Argentina takes first step towards professionalism

Argentina contracted 31 local players on Tuesday in the first step toward professionalizing rugby at home so it can ultimately play in the Tri-Nations.

Pumas coach Santiago Phelan chose 31 players to receive 2,300 pesos ($655) per month from the Argentine Rugby Union in a plan financed and supervised by the International Rugby Board. The IRB will invest $8 million over the next three years.

The goal was for the players to eventually play for the Pumas, whose squad was mostly made up of men playing for European clubs.

“We don’t want Argentine rugby to depend only on the players that are in Europe, but rather on those who are here and could start preparing (here),” Phelan said on Tuesday.

Long a bastion of amateurism, and near bankruptcy three years ago, Argentina had to make part of its home game professional to meet the requirements of the IRB and Tri-Nations.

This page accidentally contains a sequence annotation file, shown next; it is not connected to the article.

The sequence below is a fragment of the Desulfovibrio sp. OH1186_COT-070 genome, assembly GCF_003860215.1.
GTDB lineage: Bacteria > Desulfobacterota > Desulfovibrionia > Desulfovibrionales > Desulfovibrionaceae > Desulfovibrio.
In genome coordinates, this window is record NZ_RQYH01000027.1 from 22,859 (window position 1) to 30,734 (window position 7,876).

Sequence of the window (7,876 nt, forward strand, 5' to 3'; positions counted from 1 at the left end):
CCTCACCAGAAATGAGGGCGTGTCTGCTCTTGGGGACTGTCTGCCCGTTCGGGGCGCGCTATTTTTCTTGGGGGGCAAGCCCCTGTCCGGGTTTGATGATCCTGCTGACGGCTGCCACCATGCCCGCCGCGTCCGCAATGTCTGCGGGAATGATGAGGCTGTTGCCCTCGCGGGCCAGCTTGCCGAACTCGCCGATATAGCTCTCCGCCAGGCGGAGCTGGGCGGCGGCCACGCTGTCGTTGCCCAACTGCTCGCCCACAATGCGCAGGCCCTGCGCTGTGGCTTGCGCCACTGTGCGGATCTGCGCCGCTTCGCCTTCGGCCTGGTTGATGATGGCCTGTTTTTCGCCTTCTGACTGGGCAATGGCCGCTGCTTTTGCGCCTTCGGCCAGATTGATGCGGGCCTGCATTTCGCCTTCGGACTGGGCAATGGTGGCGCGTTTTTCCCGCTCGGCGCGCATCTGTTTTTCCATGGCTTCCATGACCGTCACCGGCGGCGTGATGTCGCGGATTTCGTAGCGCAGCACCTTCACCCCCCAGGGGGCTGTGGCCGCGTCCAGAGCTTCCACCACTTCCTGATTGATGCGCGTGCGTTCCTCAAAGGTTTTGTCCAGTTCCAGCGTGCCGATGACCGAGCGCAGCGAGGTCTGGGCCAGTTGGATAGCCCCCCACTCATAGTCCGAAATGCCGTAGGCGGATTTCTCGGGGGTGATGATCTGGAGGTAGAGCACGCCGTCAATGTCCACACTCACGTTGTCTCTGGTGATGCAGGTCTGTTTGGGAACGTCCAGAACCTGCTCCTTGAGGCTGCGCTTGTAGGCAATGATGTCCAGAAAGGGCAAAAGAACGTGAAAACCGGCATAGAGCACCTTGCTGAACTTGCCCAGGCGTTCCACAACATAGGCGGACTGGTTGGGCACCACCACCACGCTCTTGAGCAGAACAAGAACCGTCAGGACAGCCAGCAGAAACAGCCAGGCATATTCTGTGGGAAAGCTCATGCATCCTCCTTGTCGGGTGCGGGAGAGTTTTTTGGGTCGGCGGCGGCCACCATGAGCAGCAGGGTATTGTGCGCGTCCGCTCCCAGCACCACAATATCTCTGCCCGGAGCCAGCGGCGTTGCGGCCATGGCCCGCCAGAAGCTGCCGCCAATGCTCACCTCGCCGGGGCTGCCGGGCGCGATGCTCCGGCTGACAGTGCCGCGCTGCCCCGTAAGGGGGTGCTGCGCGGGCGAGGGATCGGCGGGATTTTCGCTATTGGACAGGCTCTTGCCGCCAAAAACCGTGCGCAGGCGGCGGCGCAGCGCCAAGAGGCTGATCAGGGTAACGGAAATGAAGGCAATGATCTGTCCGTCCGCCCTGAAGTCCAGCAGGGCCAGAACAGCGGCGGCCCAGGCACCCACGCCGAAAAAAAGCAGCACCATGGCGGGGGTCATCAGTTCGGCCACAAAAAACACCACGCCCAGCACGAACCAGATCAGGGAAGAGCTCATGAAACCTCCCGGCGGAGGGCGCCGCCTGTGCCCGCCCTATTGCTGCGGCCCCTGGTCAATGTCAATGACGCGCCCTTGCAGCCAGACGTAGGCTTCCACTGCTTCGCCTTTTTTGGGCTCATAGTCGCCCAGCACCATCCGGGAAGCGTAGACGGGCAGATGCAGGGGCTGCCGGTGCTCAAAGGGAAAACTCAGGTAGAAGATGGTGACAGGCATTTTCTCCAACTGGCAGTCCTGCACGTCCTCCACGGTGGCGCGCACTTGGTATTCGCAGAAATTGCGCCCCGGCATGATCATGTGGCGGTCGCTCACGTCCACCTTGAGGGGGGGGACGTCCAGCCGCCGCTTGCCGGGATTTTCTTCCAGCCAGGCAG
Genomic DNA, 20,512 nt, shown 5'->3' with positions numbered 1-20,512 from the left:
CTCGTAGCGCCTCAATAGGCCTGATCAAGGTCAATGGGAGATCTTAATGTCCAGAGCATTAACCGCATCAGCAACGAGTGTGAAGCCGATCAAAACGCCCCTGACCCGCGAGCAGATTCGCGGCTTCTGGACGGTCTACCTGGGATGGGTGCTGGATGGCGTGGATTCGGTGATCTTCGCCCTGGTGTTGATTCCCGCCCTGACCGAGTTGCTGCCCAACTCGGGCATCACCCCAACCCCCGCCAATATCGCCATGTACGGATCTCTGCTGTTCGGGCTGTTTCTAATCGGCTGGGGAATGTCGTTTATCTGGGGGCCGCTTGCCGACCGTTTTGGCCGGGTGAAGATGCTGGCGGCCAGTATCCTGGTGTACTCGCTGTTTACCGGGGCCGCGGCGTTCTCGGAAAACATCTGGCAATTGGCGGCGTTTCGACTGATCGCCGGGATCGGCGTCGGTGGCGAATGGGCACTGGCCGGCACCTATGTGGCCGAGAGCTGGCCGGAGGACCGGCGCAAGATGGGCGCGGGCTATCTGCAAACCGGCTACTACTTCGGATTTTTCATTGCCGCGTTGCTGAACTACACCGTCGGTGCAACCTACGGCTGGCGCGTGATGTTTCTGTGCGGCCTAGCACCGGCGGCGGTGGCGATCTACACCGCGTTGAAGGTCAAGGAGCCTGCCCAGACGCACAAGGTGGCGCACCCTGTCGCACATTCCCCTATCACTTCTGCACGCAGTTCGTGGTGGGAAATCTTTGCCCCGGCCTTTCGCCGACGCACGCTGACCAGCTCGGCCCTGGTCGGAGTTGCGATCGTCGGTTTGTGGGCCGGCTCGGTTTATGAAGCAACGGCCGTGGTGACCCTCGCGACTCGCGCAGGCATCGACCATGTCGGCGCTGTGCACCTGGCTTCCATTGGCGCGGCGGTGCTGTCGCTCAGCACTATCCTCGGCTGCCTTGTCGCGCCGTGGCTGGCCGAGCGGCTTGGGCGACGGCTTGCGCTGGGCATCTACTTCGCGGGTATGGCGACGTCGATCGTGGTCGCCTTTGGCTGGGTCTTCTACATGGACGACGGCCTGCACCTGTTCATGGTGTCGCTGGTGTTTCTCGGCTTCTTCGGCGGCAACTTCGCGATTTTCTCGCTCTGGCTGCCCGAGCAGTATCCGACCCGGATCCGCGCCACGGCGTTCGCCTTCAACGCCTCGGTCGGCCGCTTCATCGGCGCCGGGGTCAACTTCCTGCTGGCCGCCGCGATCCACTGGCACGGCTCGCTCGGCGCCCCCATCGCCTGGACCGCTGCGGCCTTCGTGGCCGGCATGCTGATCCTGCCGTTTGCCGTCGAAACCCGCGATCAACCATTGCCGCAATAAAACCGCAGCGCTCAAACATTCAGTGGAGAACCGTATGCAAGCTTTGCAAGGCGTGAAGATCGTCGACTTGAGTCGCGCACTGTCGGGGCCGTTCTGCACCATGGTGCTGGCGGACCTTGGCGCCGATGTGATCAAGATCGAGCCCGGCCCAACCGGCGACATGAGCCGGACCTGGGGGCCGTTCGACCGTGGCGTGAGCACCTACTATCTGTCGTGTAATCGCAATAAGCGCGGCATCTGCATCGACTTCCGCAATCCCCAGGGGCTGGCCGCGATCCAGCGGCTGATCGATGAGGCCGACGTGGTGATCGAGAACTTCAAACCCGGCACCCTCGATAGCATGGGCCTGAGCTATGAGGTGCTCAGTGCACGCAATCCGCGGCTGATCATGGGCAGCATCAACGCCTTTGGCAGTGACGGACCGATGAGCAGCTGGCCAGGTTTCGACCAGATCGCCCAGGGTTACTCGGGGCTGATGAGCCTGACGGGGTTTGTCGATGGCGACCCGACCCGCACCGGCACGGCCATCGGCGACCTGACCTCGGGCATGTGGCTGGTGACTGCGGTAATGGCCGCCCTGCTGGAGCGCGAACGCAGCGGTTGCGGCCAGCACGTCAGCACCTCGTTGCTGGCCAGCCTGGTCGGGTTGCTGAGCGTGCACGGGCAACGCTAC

Finishing a best-ever third at the 2007 World Cup in France forced the IRB to find an annual tournament for the only top-ranked team without one. Argentina, because of all of its Euro-based players, preferred the Six Nations, but the IRB steered it to the Tri-Nations featuring New Zealand, South Africa and Australia.

The Tri-Nations said they will be open to expansion in 2012, but needed Argentina to start allowing home players to be paid to prepare a broader base of talent for test rugby.

The new professionals will train from Monday to Friday and continue playing with their clubs, unless there are obligations to the UAR.

The monthly salary will allow the players “to dedicate the necessary time that is required to compete internationally,” Phelan said.

“This will help us move past the isolation and disadvantages we have compared to the rest of the top teams,” said UAR president Porfirio Carreras.


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